Thyroid nodules

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Thyroid nodules are lumps that occur in the thyroid gland. Thyroid nodules may be solid, cystic (fluid filled), or a combination of both and can develop in any location within the thyroid gland. At least 85% of thyroid nodules are benign thus thyroid cancer accounts for only a small percentage of all thyroid nodules. Thyroid nodules are generally not considered a serious condition and most often detected without producing any symptoms whatsoever. Thyroid nodules can produce symptoms and most commonly this is a lump or sensation of fullness in the neck. This page will tell you when we worry about thyroid nodules, and when we don't.

Thyroid nodules are most commonly found when a doctor examines a patient's neck, feeling the thyroid gland. Sometimes thyroid nodules are found when a patient gets x-rays or scans of the neck for some other reason. Sometimes it is a screening x-ray or scan for carotid arteries or neck pain that shows nodules in the thyroid. Thyroid nodules that are large, develop in women with thin necks, or are present in the middle portion of the thyroid gland (called the isthmus) may be visible and discovered as a lump in the neck.


Most thyroid nodules do not have symptoms. Those nodules that don't have symptoms are usually found when a doctor gets some form of x-ray or ultrasound test on a patient for some other reason and that scan shows the nodule. A good example would be somebody that is getting x-rays on their neck because of neck pain, or to look at the carotid arteries. About 30% of thyroid nodules DO cause symptoms and this is the complete list of those symptoms. Below, we will examine each of these symptoms in detail and discuss what it means, and how this may affect the need for a biopsy or surgery.

Symptoms of Thyroid Nodules

A lump in the front of the neck that you can feel.

A lump in the neck that you can see when looking in the mirror. Usually somebody else notices it first.

A sense or feeling like you need to swallow something.

A cough that just won't go away. Frequent coughing during the day and a need to keep clearing your throat.

Uncomfortable pressure sensation on the breathing tube (trachea)

Problems with swallowing. A feeling like things get stuck in your throat sometimes when eating.

Symptoms of hyperthyroidism; symptoms of too much thyroid hormone (discussed below).


It’s not always clear why a person gets thyroid nodules. Several medical conditions can cause them to form. They include:

Thyroiditis: This is chronic inflammation of the thyroid. One type of thyroiditis is called Hashimoto’s disease. It’s associated with low thyroid activity (hypothyroidism).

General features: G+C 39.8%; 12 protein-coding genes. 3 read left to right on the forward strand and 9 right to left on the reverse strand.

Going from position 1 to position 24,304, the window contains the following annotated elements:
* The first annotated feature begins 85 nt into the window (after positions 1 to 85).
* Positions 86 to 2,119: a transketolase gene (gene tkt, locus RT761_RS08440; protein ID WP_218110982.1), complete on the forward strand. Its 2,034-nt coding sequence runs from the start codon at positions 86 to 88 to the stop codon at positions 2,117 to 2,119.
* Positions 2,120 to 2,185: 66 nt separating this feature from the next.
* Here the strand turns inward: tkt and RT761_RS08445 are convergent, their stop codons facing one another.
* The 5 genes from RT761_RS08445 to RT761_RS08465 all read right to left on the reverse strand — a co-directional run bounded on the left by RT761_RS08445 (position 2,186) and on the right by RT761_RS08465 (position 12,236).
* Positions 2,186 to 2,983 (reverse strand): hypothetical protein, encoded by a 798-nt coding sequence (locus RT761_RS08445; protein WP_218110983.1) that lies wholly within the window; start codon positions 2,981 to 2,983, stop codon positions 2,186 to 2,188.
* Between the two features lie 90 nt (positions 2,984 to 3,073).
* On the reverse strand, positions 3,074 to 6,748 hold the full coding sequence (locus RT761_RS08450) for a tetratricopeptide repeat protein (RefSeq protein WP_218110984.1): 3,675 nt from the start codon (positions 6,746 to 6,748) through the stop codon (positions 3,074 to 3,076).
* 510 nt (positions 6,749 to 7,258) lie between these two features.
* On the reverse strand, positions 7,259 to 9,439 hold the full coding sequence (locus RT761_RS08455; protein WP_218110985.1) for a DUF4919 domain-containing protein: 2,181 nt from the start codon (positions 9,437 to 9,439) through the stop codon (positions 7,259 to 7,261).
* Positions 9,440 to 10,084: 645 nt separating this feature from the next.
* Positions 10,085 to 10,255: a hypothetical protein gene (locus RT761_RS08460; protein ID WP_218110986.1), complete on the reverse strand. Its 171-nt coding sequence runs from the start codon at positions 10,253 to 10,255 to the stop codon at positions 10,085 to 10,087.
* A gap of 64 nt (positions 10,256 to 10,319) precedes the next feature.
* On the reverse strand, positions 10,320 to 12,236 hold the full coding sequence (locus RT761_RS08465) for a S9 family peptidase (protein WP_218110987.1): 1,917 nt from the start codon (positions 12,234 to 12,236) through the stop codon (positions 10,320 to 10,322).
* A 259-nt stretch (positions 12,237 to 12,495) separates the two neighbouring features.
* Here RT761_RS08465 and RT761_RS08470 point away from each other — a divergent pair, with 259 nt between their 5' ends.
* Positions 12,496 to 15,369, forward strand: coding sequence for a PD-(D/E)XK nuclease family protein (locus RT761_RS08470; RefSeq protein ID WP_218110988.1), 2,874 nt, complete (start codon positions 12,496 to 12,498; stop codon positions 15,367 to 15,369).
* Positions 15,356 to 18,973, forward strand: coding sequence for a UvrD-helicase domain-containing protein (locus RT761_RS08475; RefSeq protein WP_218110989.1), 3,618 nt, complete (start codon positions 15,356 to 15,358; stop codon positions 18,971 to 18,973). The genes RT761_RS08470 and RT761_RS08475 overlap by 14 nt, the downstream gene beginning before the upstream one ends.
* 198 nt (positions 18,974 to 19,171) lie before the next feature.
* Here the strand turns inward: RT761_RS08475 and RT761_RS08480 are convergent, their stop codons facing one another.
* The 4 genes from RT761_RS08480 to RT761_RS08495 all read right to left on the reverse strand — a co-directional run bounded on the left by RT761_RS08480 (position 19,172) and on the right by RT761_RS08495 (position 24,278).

Iodine deficiency: A diet that lacks iodine can result in thyroid nodules. This is uncommon in the U.S., since iodine is added to many foods.

Thyroid adenoma: This is an unexplained overgrowth of thyroid tissue. Most adenomas are harmless, but some produce thyroid hormone. This leads to an overactive thyroid (hyperthyroidism).

Thyroid cancer: Most thyroid nodules aren’t cancer, but some can be.

Risk factors

History of thyroid radiation.

Family history of thyroid nodules or thyroid cancer.

Increasing age.

Iron-deficiency anemia.



Metabolic syndrome.

Alcohol consumption.

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Complications associated with some thyroid nodules include:

Problems swallowing or breathing. Large nodules or a multinodular goiter can interfere with swallowing or breathing.

Hyperthyroidism. Problems can occur when a nodule or goiter produces thyroid hormone, leading to an excess amount of the hormone in the body. Hyperthyroidism can result in weight loss, muscle weakness, heat intolerance, and anxiousness or irritability.

Potential complications of hyperthyroidism include an irregular heartbeat, weak bones and thyrotoxic crisis, a rare but potentially life-threatening intensification of signs and symptoms that requires immediate medical care.

Problems related to thyroid nodule surgery. If your doctor recommends surgery to remove a nodule, you may need to take thyroid hormone replacement therapy for the rest of your life.


Since researchers don’t know what causes the majority of thyroid nodules, you can’t prevent them in most cases.

You can, however, try to decrease your risk of developing them by managing certain risk factors. For example, if you have obesity, talk to your healthcare provider about attaining a healthy weight for you. If you smoke cigarettes, try to quit. It’s also important to make sure you get enough iodine in your diet. If you use iodized table salt, you’re likely consuming enough.

Studies have shown that people who take oral birth control and/or statins may have a reduced risk of developing thyroid nodules.